In September 2021, he was named Chief of Staff and Director of the Office of the Secretary-General of UNCTAD.
Rubens Ricupero, currently in charge of the José Bonifácio Chair of Ibero-American Studies at the University of São Paulo, was from l995 to 2004, the Secretary-General of the United Nations Conference on Trade and Development (UNCTAD), in Geneva. Before that, he had been Minister of Finance of Brazil (1994), succeeding Fernando Henrique Cardoso. In 1993-94, Rubens Ricupero was Brazil’s Minister of the Environment and Amazonian Affairs, an area where he had accumulated experience as the Chairman of the Negotiation Group on Finance, during the United Nations Conference on Environment and Development, the Rio Climate Summit, in 1992, in Rio de Janeiro.
For several decades, he has been associated with international trade negotiations, as the chief Brazilian negotiator during most of the duration of the Uruguay Round of the GATT (1987-1991).
In Presidents Tancredo Neves-José Sarney’s Administration, he was Deputy-Chief of the Presidential staff and Special Adviser to the President (1985-1987).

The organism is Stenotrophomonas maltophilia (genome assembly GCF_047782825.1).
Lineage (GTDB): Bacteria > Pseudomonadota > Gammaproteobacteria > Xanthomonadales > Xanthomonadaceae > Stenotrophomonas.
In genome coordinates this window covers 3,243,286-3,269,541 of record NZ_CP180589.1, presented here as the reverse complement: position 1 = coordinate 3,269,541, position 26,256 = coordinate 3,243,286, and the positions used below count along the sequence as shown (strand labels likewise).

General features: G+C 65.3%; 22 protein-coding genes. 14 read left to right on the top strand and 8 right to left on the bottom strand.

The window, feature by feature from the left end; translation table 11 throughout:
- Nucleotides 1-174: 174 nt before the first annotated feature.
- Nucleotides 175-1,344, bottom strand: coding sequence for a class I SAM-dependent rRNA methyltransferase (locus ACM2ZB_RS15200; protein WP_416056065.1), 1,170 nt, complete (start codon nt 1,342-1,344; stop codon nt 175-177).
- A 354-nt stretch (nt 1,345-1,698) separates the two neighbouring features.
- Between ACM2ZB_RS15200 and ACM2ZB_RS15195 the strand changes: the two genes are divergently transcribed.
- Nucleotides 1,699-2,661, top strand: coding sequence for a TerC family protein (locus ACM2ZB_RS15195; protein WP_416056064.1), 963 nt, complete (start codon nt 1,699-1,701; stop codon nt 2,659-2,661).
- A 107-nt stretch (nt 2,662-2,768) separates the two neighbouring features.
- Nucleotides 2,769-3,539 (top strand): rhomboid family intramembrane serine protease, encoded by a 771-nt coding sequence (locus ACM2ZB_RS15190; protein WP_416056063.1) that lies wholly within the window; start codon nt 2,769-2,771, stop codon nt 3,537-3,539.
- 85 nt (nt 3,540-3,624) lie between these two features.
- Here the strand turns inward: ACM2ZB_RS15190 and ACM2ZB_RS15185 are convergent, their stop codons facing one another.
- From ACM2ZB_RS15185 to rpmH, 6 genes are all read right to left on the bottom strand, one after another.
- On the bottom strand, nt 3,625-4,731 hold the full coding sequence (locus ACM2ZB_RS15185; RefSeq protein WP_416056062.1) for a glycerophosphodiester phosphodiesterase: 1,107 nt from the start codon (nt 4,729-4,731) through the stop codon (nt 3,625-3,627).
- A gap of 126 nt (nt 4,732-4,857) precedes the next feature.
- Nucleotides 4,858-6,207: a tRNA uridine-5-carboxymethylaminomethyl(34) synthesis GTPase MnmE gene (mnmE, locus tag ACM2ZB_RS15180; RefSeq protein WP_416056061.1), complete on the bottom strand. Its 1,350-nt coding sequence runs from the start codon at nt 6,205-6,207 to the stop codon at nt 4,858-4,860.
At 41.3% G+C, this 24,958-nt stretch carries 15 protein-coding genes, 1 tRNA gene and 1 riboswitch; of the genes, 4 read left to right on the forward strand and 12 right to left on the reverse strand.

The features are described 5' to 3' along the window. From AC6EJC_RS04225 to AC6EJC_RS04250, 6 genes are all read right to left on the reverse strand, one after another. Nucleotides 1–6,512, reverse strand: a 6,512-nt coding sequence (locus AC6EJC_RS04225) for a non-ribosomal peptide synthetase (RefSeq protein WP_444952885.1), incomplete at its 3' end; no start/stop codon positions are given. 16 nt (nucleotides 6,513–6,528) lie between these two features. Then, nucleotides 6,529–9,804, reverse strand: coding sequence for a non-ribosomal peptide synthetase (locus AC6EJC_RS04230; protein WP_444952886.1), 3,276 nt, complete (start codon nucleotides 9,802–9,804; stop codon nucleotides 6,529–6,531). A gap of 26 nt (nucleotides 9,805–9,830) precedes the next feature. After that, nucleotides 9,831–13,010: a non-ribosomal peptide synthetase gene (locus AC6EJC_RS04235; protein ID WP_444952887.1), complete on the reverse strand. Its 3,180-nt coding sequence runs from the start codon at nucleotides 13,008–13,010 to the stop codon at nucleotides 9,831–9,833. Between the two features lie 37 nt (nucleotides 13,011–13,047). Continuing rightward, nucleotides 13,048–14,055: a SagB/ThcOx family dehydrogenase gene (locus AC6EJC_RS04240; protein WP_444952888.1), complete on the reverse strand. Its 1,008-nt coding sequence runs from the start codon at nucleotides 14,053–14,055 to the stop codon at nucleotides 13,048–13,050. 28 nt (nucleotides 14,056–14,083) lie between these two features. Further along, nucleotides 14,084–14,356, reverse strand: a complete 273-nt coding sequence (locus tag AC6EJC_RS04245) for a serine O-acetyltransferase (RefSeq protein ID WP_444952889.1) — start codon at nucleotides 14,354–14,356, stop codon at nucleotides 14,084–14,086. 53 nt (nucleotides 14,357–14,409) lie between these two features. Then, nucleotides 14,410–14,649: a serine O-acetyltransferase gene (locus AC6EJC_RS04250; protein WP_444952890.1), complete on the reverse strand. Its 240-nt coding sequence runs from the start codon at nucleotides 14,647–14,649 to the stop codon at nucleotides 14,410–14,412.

For 36 years, he was a career diplomat, reaching the posts of Secretary for Inter-American Affairs, at Brazil’s Ministry of Foreign Relations.
He represented Brazil as Ambassador at the GATT and the United Nations Organization, Geneva (1987-1991), Ambassador to the United States of America (1991-1993) and Ambassador to Italy (1995).
Rubens Ricupero was born in São Paulo on March 1st, 1937, and he studied Law at the University of São Paulo. He was a Professor of Theory of International Relations at the University of Brasilia and of History of Brazilian Diplomatic Relations at the Rio Branco Institute, the Brazilian Diplomatic Academy. He published several books and articles on international trade, development issues and international relations. His most recent book is A Diplomacia na Construção do Brasil 1750-2016 (2017), a history of Brazilian diplomacy and foreign policy, awarded the José Ermirio de Moraes Prize by the Brazilian Academy of Letters.